Arguably the simplest way to achieve one-lung ventilation is through deliberate bronchial intubation with a standard endotracheal tube. If this is used as a blind technique, the tube is most likely to go down the right main bronchus, as the course of the right main bronchus is more in line with the trachea than the course of the left, which comes off at the carina at a bigger angle.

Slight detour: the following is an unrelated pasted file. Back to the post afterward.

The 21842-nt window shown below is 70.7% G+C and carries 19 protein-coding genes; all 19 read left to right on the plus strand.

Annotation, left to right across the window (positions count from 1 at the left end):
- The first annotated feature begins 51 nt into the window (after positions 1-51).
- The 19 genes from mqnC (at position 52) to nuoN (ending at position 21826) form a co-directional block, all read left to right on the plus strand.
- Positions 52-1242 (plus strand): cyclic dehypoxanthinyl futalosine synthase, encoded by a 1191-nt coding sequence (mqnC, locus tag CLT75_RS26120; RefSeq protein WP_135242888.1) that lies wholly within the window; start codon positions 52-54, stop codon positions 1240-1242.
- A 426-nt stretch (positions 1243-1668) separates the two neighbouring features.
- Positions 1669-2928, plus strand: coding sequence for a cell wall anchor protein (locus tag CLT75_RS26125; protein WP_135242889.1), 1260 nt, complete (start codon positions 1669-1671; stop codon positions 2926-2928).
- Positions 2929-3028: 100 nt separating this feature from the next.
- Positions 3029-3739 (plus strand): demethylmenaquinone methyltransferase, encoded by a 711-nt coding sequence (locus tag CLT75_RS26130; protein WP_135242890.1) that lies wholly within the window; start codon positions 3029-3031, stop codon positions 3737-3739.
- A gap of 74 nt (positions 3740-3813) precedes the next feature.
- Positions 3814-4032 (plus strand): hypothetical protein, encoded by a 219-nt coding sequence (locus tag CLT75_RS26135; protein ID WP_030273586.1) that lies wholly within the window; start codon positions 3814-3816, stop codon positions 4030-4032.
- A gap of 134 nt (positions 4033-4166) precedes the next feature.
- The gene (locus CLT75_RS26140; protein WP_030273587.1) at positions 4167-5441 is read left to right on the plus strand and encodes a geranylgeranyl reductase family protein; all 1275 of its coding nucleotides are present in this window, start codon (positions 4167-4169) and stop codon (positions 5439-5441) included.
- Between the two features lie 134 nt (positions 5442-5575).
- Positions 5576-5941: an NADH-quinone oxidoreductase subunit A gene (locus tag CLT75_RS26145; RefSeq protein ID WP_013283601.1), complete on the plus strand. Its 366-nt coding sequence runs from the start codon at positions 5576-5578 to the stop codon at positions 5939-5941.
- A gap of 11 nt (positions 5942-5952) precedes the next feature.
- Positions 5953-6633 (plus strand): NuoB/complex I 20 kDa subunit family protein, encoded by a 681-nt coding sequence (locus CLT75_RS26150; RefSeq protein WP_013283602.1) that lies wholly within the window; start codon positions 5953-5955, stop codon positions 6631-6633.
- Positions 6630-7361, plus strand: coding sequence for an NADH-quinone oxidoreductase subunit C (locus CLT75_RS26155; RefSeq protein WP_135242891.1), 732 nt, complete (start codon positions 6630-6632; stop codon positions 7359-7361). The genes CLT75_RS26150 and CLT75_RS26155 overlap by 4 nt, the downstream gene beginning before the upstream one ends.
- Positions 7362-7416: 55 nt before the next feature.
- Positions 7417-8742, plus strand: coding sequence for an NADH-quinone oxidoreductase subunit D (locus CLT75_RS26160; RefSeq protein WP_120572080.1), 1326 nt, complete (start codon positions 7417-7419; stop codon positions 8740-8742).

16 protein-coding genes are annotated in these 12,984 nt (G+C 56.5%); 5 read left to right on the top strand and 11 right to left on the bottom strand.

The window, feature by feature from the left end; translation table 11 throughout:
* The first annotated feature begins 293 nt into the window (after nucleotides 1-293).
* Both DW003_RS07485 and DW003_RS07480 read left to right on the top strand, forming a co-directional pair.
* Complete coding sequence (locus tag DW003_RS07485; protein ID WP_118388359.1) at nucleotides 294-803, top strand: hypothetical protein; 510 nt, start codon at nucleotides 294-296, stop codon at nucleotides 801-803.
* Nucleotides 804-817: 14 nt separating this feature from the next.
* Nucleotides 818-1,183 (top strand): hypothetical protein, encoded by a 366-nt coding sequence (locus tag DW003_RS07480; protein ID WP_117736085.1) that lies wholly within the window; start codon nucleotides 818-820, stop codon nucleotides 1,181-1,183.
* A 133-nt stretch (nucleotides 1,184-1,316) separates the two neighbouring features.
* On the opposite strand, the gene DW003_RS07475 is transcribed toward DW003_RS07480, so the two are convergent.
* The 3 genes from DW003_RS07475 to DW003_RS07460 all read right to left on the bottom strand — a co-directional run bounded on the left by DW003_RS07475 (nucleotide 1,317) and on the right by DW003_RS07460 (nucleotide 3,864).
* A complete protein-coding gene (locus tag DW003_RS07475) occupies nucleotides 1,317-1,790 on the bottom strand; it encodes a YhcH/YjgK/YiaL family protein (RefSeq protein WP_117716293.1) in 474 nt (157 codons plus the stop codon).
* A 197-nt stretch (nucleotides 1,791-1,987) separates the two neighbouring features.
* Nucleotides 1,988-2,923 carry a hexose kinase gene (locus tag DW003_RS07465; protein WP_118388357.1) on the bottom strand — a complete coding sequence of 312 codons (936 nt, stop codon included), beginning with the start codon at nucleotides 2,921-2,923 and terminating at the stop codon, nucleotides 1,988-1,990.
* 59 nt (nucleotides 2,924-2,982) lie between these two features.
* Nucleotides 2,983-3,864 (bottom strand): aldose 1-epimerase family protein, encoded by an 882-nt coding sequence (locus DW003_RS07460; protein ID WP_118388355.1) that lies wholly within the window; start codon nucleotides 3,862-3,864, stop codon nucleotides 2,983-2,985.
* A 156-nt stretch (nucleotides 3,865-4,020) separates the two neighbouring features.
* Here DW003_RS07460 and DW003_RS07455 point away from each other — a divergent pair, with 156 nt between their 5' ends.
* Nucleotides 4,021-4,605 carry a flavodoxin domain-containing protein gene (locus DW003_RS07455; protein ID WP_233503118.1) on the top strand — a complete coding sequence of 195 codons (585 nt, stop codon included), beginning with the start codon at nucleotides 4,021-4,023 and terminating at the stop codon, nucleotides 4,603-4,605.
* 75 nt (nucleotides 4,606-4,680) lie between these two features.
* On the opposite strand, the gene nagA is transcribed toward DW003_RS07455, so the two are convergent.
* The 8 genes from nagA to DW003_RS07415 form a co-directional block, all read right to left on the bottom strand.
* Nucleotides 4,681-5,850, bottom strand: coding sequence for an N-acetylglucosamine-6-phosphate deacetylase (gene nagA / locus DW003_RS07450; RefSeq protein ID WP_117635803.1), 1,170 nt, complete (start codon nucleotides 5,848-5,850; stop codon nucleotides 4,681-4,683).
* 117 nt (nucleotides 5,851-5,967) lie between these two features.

This technique has several drawbacks: When a standard ETT is used to intubate the right main bronchus, the tube cuff is very likely to occlude the right upper lobe bronchus. So in addition to isolating the left lung this technique can inadvertently also isolate a significant part of the right lung. A second disadvantage is that left main bronchus intubation is not reliably achieved when this technique is used blindly. A fiberoptic scope is therefore frequently necessary to place a tube into the left main bronchus.